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The International Writers Magazine
: USA Election Countdown

The Final Moments
Dan Schneider

I write this piece the day after the final Presidential debate of 2004. I now know who who’s gonna win the election and who I am voting for. The Green Party. Yes, Kerry won this debate, and the other two. Senator John Edwards defeated Vice President Dick Cheney in the VP tilt. So, why am I voting Green? Well, no person of intellect and vision will be voting for Bush.

In four years he has made virtually every wrong decision on every major issue - from the wars, the economy, stem cells, etc. - to the fact that he cannot admit he’s made an error. John Kerry, at least confronted his flip-flop issue, whether you like his defense or not, and knowing the President’s record is as wishy-wishy, while the President did not even attempt an answer to his personal Achilles’ Heel in Debate two. Yet, I will not vote for John Kerry. Were Edwards the Democratic nominee I’d vote for him in a heartbeat- he actually has a vision, plus he has the balls to tear at the corporate testicles that need so much to be torn at.

Kerry is a nice man, a decent guy- but, he’s a mummy. He has no vision to get out of Iraq- had he vowed to at least get out on a blurry timetable he’d’ve scored points. He has no substantive health plan- a little tinkering here and there. This nation has a 140 million working people that can pool their resources and provide a low cost pool. Kerry mentions none of that- scared off by socialized medicine claims. As someone who has had minor recurring medical problems over the years I know that palpably the claims that our medical system is the best is wrong. People I’ve met from Canada and Europe are aghast when they hear stories of people postponing operations for fear of bankrupting their families. Only in America are drug companies allowed to have no caps on profit. Only in America is a doctor’s medical recommendation contravened by a bean counter at an HMO. Only in America do the CEOs of HMOs ride around in private jets. Only in America are healthcare companies considered business investments, rather than public health necessities. President Bush knows this, and likes things the way they are. Senator Kerry knows this too, yet his health plan is a joke. 1: It never addresses the aforementioned points. 2: It will affect only a relative handful of people- estimates are less than 1/3 of those currently uninsured gonna get insurance by his plan, and HMOs will still be able to veto needed treatments. 3: It’ll never remotely get Congressional approval. John Kerry is a creature of Washington D.C. He actually enjoys politics and its minutiae. Nothing will change.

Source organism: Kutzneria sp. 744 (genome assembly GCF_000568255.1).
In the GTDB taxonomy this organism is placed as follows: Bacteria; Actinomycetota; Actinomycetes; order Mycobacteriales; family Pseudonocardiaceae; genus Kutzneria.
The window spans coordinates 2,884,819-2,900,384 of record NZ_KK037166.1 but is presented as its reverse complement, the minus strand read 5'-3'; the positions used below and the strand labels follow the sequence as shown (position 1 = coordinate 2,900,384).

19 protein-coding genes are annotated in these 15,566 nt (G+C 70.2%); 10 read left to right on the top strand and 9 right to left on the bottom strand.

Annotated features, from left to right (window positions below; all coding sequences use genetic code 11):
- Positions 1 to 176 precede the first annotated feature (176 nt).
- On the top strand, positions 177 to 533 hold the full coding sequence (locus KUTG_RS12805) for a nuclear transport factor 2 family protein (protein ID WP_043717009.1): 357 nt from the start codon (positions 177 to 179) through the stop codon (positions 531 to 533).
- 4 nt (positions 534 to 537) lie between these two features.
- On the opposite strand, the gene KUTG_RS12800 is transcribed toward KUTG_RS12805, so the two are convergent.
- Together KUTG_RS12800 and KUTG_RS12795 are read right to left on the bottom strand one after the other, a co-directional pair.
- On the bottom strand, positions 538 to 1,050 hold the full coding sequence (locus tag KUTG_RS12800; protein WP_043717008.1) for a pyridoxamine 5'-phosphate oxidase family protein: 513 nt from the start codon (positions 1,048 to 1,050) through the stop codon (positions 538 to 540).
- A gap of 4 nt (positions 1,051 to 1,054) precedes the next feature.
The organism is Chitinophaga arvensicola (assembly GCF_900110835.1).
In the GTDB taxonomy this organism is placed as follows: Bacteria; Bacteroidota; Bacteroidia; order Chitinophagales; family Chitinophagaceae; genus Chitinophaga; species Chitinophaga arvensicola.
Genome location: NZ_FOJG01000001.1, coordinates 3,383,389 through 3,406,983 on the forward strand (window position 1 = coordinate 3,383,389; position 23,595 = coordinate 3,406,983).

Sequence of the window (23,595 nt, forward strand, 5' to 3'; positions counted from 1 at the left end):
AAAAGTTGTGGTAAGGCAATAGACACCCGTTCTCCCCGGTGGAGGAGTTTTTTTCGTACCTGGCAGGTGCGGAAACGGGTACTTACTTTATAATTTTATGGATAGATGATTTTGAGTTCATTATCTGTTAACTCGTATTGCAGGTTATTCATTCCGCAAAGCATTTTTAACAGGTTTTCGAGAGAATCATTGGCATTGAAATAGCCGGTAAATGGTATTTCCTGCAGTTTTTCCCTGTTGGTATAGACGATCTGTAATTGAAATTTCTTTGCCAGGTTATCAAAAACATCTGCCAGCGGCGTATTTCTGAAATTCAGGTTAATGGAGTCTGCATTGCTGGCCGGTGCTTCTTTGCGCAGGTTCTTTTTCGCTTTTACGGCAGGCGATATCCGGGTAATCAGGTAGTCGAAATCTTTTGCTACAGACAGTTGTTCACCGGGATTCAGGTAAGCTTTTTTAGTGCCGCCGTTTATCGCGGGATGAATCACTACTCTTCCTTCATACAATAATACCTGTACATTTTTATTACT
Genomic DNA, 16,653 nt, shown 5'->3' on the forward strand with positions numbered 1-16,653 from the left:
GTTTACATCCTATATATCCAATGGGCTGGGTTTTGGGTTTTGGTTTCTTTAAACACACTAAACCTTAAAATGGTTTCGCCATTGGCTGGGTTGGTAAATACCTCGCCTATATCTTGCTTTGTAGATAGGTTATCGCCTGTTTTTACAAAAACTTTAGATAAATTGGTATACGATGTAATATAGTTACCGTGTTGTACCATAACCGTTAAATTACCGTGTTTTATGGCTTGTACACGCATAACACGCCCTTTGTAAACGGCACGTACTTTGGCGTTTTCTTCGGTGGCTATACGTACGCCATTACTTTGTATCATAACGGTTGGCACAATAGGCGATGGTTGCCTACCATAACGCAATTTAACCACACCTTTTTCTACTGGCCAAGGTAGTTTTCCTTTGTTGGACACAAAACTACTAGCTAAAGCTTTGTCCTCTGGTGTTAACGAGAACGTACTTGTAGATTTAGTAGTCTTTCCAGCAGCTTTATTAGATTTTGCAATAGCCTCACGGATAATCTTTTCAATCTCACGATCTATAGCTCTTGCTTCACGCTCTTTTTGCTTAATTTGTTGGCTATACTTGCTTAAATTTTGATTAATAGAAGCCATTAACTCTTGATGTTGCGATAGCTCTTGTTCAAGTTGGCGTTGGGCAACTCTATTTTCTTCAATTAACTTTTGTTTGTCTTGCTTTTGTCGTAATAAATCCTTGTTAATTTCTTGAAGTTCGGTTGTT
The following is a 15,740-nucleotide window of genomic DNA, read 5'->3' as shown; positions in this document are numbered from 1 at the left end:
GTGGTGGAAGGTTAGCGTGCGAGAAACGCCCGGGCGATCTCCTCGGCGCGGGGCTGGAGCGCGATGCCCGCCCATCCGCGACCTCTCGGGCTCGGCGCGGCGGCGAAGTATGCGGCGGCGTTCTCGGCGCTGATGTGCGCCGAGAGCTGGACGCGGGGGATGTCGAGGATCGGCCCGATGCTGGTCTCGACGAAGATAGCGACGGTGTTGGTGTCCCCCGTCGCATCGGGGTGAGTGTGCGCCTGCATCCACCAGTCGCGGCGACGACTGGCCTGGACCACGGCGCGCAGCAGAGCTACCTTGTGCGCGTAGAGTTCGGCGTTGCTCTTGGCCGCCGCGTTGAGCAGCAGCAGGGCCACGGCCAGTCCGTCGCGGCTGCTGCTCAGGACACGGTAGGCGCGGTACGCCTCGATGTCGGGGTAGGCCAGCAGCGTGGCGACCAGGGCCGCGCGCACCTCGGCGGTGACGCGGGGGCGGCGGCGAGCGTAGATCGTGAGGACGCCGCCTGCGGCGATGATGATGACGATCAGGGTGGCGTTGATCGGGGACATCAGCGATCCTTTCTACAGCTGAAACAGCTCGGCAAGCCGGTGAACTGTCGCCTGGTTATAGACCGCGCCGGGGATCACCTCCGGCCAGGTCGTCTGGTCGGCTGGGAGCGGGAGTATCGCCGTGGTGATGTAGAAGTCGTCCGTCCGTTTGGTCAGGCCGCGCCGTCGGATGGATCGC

This is why I’m voting Green. I wanted to be able to vote for Ralph Nader a third straight time but he’s not gonna be on the ballot in Texas, and I don’t think write-ins are allowed. So, next Monday, when I go to vote early, I’ll be voting for David Cobb of the Green Party. The Greens are what the Democrats once were. I saw several debates on C-Span between third Party candidates. There was a dangerous Fundamentalist Christian named Michael Peroutka stumping for the Constitution Party, a humorously apt narcoleptic octogenarian Socialist named Walt Brown, and a Libertarian Party candidate Michael Badnarik, who seemed to value corporate over civil liberties. Nothing consterns me more than the ceding of noble libertarianism to these Philistines who run that party. That leaves the Greens. I would urge others to check out their website  and see if we can get them above the 5% threshold to get Federal matching funds. I firmly believe that if ex-Presidents Theodore Roosevelt (a Republican) and Harry Truman (a Democrat) were alive today they would be Greens. Regardless, with Texas going for W, even were I more sold on Kerry it would be tactically smart to support an alternate voice.